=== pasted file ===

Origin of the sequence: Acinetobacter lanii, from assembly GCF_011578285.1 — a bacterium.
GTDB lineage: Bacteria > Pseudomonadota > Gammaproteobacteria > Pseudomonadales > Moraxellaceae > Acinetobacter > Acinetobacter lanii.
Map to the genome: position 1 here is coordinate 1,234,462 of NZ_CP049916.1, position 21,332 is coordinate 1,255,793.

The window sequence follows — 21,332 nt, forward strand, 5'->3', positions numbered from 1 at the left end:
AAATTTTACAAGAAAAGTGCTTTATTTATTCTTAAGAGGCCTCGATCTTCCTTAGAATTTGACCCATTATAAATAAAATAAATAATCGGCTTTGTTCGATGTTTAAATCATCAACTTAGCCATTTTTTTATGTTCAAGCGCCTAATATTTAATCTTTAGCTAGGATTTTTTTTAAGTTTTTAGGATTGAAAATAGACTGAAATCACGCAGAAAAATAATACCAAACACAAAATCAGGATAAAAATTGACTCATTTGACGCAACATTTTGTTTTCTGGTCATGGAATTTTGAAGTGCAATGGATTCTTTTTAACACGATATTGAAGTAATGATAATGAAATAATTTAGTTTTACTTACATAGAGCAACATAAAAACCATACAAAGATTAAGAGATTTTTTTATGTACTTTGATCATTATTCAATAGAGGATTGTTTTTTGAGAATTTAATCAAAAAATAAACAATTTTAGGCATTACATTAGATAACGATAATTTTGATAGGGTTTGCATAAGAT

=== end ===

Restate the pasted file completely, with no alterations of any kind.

Origin of the sequence: Acinetobacter lanii, from assembly GCF_011578285.1 — a bacterium.
GTDB lineage: Bacteria > Pseudomonadota > Gammaproteobacteria > Pseudomonadales > Moraxellaceae > Acinetobacter > Acinetobacter lanii.
Map to the genome: position 1 here is coordinate 1,234,462 of NZ_CP049916.1, position 21,332 is coordinate 1,255,793.

The window sequence follows — 21,332 nt, forward strand, 5'->3', positions numbered from 1 at the left end:
AAATTTTACAAGAAAAGTGCTTTATTTATTCTTAAGAGGCCTCGATCTTCCTTAGAATTTGACCCATTATAAATAAAATAAATAATCGGCTTTGTTCGATGTTTAAATCATCAACTTAGCCATTTTTTTATGTTCAAGCGCCTAATATTTAATCTTTAGCTAGGATTTTTTTTAAGTTTTTAGGATTGAAAATAGACTGAAATCACGCAGAAAAATAATACCAAACACAAAATCAGGATAAAAATTGACTCATTTGACGCAACATTTTGTTTTCTGGTCATGGAATTTTGAAGTGCAATGGATTCTTTTTAACACGATATTGAAGTAATGATAATGAAATAATTTAGTTTTACTTACATAGAGCAACATAAAAACCATACAAAGATTAAGAGATTTTTTTATGTACTTTGATCATTATTCAATAGAGGATTGTTTTTTGAGAATTTAATCAAAAAATAAACAATTTTAGGCATTACATTAGATAACGATAATTTTGATAGGGTTTGCATAAGAT